Representatives Greene and Gohmert continued to talk with the inmates, sign their Bibles and Constitutions, and listened to their stories. Staff received information from many of the inmates on the status of their cases, conditions in the January 6 detainee wing of the CTF, or requests to contact family or attorneys.

One inmate provided Representative Greene with a longer explanation of how the January 6 group of inmates were being treated in the months leading up to the visit:

Inmate 1:

Congresswoman Greene, I want to talk to you about September 18th. Remember they had the big rally in support of us at the square in Washington [D.C.]?

They [DOC] woke us up prisoner-of-war style in the dawn, at 7:00 in the morning. [They] made us grab our mattresses in our hands and didn’t tell us where we were going, what was happening, how long we were going to be gone. They marched us down single file out of here, we started singing the national anthem; I got punched in the gut for singing the national anthem by a guard here as retaliation.

They pulled us down into a random part of the jail and kept us there for 9 hours where there were no sinks, no bathrooms, or anything. We didn’t know what was happening to us. It was literally how you treated prisoners-of-war to keep them disoriented and not let them know where you’re going and everything — it was a travesty. They did that to us about at 8:00 in the morning to about 6:00 at night.

Inmate 2: That was the day the rally happened. I saw him get punched by the officer.

Inmate 1: For singing the national anthem I got punched in the gut!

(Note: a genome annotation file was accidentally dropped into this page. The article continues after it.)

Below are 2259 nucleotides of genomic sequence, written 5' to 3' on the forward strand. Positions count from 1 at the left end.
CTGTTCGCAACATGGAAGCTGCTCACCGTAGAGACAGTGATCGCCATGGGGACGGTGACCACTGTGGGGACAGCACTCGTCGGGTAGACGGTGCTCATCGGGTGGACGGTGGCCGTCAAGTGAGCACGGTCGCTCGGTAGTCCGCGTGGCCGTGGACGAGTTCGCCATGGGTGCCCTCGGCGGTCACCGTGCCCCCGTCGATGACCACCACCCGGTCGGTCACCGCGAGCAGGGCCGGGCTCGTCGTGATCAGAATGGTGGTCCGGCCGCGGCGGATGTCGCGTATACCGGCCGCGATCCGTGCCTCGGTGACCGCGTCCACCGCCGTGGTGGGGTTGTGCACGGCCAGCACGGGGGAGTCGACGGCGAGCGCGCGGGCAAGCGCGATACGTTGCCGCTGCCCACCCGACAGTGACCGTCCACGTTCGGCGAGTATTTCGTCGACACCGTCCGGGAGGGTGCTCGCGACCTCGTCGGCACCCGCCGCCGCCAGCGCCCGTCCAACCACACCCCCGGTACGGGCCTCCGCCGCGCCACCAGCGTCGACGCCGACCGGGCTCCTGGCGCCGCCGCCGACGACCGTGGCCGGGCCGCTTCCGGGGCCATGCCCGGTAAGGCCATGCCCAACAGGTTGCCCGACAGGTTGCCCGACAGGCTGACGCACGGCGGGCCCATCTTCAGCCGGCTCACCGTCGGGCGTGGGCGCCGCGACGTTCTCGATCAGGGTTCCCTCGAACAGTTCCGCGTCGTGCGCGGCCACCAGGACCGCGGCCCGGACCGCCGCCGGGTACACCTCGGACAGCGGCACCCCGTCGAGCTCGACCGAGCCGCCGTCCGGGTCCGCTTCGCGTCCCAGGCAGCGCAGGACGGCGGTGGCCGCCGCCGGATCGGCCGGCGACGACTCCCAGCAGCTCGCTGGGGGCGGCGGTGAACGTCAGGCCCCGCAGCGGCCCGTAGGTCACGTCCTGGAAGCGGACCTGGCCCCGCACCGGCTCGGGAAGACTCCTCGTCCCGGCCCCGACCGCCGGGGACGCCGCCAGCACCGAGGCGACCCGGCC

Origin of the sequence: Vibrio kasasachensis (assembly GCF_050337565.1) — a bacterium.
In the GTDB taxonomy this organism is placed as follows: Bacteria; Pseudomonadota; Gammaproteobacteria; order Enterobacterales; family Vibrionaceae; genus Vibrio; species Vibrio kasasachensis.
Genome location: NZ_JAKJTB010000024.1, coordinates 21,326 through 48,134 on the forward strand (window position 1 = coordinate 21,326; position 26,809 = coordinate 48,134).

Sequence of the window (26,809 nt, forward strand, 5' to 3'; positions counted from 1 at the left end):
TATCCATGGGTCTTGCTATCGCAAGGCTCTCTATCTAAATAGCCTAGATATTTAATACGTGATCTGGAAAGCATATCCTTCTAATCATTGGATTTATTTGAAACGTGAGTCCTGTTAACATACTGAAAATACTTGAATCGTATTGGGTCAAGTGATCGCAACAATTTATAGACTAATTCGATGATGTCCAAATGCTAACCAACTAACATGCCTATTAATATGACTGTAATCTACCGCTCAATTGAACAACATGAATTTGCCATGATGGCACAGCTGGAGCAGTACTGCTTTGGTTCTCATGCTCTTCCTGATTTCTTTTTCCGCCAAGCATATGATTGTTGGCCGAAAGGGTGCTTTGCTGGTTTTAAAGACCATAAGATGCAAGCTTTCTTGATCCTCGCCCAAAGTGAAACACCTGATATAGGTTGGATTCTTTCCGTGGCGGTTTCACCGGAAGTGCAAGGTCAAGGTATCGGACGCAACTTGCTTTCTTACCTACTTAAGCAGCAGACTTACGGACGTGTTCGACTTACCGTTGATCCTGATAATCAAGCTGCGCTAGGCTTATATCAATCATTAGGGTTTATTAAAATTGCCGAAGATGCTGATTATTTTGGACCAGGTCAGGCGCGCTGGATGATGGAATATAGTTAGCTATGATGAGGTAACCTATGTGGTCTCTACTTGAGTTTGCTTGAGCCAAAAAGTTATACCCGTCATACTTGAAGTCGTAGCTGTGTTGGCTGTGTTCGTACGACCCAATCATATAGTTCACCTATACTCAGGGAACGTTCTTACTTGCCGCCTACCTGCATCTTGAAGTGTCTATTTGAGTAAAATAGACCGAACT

Another conversation involved inmates singing “God Bless America” in their cells in early June 2021, and the retaliation from jail guards:

Inmate: On June 1, 2021, we [the inmates] sang “God Bless America” at 11:45 p.m. and Corporal Holmes, who was not normally stationed there, into their area and told us to “shut the f–k up.” We replied that we were singing “God Bless America” and the guard replied, “f–k America” and then went up to one cell, turned his camera off and said he would ‘beat his ass’ (referring to the inmate). The guard came back at 4:30 a.m. on June 2 taunting and harassing us… We wrote multiple grievances about this officer, and they were all returned by the guard himself.

The delegation’s report contains much more, and I urge you to read it in its entirety.

Landerkin recently tried to make her Twitter account disappear, but nothing on the internet ever goes away. The above Tweets were retrieved and re-published by cyber sleuths.

As for Rep. Greene, she just posted this tweet addressed to Landerkin: “Good morning Deputy Warden @awkathjo, How’s the DC Gulag this morning? You are responsible for human rights violations in the DC Jail and torture and abuse of pre-trial defendants. It’s clearly bc of your extreme political views. But you’re not alone, many are guilty too.”

In their letter to Mayor Bowser, the delegation called for the termination of Deputy Warden Landerkin. So far, that hasn’t happened, and, given the prevailing political orientation of the DC government, rather than being fired, it is more likely that Landerkin will receive a raise and a “Department of Correction’s Employee of the Month” award.

Meanwhile, as Merrick Garland’s Justice Department slow walks the Capitol Hill “insurrection” prosecutions, Deputy Warden Landerkin and her like-minded colleagues have ever more time to sadistically re-educate the white, Republican, and Trump-supporting January 6 pre-trial detainees in the ways of social justice.